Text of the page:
There is something unnerving about the rush of Republican presidential candidates to go on record as standing firmly against women's reproductive rights.
Addressing a recent gathering of the National Right to Life Committee -- which itself stands firmly against reproductive rights for women; its sole concern is with the fetus -- a handful of the leading Republican candidates tried to outdo each other in expressing their anti-women positions. This was before Wisconsin governor Scott Walker threw his hat into the ring with a stirring promise to work for "the unborn." What Walker means is this: he has zero interest in the mothers of those "unborns;" but he welcomes the political support of anti-abortion forces.
And anti-abortion forces have a lot of political muscle. A sample of the comments being made by candidates seeking to capture it would include:
Jeb Bush, whose "moral absolutes" do not include a woman's moral right to make her own reproductive decisions, points to the laws passed during his tenure as governor of Florida: the funding of adoption counseling -- but not abortion counseling, banning late-term abortion and imposing medically unnecessary regulations on clinics offering abortion.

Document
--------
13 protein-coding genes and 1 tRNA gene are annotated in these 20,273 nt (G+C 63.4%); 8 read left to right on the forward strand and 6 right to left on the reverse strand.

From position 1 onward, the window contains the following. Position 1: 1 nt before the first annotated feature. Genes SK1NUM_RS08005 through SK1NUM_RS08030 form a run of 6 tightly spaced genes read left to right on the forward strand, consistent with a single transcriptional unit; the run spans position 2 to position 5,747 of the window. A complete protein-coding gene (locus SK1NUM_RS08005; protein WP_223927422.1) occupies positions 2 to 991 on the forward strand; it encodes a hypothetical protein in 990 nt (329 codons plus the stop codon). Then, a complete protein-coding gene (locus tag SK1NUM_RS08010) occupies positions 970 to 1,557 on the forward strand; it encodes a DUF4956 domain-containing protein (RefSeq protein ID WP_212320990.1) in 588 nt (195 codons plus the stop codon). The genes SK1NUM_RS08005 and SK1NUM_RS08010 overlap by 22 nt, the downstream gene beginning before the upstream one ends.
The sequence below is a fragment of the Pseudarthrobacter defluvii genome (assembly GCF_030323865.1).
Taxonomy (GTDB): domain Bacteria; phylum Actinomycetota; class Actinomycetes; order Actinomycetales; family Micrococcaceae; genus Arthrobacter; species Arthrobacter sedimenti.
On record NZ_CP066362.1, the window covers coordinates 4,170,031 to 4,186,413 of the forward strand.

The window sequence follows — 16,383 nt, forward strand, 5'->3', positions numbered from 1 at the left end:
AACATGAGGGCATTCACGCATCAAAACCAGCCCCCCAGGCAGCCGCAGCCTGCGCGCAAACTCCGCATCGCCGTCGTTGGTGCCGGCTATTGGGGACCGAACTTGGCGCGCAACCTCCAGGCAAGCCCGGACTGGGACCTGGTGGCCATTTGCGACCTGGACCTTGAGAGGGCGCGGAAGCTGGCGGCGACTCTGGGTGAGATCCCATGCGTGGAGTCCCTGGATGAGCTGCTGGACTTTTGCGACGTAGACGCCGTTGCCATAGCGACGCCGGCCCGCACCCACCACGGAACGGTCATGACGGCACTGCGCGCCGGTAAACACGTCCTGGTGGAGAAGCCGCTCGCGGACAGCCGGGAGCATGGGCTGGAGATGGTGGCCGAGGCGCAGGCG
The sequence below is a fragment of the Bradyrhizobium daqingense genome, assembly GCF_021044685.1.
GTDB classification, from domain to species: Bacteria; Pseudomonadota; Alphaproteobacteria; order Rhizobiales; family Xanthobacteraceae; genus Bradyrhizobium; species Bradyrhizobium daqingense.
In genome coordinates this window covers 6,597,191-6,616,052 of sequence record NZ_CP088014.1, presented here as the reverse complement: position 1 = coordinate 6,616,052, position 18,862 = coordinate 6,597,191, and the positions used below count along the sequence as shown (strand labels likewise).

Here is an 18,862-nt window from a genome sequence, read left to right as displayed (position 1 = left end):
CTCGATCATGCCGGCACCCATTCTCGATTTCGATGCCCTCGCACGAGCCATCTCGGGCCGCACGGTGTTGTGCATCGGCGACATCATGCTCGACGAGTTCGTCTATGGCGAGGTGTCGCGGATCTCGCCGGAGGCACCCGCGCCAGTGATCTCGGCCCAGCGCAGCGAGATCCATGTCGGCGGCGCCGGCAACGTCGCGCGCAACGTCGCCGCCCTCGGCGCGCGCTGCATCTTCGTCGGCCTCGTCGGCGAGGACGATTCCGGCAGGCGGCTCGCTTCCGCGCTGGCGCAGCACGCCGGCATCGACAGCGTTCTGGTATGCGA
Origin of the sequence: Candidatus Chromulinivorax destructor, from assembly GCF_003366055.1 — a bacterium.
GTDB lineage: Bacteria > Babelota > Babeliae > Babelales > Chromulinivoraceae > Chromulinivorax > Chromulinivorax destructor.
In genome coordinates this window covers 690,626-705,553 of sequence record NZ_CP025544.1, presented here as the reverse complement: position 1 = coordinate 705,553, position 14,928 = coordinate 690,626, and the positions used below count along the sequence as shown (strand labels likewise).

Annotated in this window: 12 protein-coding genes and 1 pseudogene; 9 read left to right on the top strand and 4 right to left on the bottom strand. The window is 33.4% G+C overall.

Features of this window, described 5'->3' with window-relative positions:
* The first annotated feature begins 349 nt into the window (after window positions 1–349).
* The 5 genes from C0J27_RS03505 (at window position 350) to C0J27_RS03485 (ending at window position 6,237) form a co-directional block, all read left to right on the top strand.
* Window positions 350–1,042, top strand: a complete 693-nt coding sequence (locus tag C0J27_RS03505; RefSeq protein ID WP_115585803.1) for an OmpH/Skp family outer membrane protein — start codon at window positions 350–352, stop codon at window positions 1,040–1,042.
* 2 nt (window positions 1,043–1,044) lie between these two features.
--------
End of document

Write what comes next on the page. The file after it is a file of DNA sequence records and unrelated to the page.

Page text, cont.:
Rick Perry wanted the anti-abortion group to understand that when he was governor of Texas his record on denial of a woman's right to choose was best of all. "That's a fact," he said. "We passed a parental notification law. I signed a parental consent law. I signed a sonogram law so mothers facing that agonizing choice can actually see." Forcing parental involvement on very young women who often need to keep their decision private, and all women to view a medically irrelevant sonogram whether they wish to or not -- these are the sources of Perry's pride.
More recently, we have the ever-articulate Donald Trump entering the fray with the comment that "it really, really bothers me, the whole concept of abortion." Trump's interest in women, which is well-documented if problematic, does not extend to an interest in their right to make their own reproductive choices.
And lastly, Marco Rubio seeks to enter the White House because it "needs an occupant who values and prioritizes life." Read: life of "the unborn." If Rubio gave a fig for the lives of uncounted thousands of women put at risk by the restrictive laws he supports -- his values and priorities might shift.
All of the above are men, without the vaguest notion of what it is like to be pregnant as a result of abuse, incest, assault or a multitude of other wrongs, or simply what it is like to be a woman denied control of her own body, her own most private and personal decision making.
Such is presidential politics today.